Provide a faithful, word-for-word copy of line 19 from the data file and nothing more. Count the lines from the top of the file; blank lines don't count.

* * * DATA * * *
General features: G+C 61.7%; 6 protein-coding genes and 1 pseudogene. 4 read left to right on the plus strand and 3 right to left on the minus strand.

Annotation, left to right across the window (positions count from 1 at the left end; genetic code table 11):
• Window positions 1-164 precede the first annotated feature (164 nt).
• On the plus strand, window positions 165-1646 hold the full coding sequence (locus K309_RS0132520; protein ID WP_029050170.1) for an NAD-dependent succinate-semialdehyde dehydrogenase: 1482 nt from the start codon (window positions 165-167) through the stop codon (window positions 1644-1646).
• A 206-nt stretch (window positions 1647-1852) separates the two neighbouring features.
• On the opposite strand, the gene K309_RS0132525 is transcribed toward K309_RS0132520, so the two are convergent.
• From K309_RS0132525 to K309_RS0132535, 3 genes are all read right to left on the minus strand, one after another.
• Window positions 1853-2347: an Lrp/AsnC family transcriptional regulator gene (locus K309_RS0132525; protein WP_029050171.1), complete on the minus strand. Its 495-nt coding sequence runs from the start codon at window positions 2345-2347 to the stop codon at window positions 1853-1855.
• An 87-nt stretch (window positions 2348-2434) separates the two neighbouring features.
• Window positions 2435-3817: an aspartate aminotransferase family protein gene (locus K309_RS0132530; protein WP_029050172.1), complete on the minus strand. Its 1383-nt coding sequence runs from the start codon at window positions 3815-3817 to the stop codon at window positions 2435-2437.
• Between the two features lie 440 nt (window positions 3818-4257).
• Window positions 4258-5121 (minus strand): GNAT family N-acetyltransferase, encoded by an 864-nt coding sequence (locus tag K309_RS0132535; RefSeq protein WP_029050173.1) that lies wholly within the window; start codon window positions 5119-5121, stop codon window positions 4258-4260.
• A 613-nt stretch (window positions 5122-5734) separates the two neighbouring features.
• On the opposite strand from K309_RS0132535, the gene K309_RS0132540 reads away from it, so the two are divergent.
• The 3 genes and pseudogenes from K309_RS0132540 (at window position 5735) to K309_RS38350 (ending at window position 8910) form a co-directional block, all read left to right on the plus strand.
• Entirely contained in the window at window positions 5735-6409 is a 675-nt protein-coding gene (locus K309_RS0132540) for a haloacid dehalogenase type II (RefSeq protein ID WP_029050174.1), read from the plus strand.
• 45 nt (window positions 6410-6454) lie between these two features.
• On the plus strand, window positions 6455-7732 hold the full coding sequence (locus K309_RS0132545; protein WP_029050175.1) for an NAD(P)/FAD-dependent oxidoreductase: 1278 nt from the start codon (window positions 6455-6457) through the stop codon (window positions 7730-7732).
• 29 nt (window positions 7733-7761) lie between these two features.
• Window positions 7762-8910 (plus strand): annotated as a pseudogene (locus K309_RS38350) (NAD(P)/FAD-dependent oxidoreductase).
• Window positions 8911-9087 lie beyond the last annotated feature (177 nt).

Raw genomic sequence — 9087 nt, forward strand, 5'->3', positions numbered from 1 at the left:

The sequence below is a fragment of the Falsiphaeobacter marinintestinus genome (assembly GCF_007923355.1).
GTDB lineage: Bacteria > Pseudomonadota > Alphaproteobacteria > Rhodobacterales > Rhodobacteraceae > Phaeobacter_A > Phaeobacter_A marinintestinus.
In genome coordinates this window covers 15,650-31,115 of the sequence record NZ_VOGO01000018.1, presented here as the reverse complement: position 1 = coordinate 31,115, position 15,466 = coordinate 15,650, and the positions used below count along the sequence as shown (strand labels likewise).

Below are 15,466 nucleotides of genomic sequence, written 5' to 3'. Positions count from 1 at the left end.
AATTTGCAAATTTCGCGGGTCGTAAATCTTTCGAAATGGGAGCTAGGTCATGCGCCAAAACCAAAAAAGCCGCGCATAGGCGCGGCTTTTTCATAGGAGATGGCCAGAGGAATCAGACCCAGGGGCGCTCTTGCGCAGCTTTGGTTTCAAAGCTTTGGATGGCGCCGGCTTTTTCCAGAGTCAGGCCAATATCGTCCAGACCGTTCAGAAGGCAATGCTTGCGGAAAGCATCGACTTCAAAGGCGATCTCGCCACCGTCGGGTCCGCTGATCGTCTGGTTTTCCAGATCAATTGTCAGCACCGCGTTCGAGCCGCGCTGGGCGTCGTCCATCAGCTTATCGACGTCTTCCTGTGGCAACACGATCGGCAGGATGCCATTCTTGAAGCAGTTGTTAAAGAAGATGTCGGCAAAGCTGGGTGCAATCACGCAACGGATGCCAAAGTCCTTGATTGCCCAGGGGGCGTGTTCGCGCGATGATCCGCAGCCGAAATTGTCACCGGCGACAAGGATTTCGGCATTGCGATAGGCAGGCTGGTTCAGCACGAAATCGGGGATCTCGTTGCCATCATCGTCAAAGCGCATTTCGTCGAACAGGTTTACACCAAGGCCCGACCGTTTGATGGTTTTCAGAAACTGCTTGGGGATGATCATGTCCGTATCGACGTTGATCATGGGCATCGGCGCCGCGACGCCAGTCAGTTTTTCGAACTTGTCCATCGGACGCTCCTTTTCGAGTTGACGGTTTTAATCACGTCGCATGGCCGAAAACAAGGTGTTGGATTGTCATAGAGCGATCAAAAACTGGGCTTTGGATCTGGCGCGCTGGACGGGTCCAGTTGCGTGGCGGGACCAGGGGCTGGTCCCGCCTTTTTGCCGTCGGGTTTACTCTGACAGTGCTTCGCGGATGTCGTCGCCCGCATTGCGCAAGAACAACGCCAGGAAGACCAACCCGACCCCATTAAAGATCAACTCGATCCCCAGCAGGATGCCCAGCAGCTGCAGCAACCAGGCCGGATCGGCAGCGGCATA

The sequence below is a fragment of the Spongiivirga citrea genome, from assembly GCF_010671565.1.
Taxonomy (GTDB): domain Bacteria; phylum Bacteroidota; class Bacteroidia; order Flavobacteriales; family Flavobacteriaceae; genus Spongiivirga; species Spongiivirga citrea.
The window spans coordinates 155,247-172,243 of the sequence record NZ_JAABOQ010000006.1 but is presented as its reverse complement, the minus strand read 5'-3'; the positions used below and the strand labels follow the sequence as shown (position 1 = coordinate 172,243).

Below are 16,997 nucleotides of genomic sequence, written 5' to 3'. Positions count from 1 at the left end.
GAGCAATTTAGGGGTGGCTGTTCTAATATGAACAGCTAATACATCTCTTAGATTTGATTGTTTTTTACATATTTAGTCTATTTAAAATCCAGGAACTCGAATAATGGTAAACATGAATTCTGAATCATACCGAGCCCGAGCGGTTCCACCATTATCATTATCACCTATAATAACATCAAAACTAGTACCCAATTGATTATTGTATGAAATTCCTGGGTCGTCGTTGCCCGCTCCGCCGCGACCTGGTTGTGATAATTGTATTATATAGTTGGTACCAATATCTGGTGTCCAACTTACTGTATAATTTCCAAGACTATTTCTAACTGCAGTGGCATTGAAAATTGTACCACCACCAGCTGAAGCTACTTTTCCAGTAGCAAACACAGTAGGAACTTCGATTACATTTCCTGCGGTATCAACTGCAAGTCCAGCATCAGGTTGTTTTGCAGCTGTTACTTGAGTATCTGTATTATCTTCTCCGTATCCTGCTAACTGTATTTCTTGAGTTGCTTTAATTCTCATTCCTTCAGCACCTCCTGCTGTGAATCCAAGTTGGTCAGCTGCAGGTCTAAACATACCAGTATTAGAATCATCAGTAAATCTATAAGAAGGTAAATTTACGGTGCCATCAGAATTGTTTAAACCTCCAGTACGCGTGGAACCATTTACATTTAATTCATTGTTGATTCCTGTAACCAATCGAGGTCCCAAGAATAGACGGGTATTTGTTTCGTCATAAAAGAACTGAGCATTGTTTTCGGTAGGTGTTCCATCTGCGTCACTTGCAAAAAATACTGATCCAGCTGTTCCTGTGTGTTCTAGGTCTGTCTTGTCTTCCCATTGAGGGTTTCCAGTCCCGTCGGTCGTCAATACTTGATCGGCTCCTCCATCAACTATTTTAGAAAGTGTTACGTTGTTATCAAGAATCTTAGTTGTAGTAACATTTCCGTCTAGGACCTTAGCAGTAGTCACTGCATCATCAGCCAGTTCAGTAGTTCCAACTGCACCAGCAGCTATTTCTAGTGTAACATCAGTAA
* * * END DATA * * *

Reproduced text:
• 29 nt (window positions 7733-7761) lie between these two features.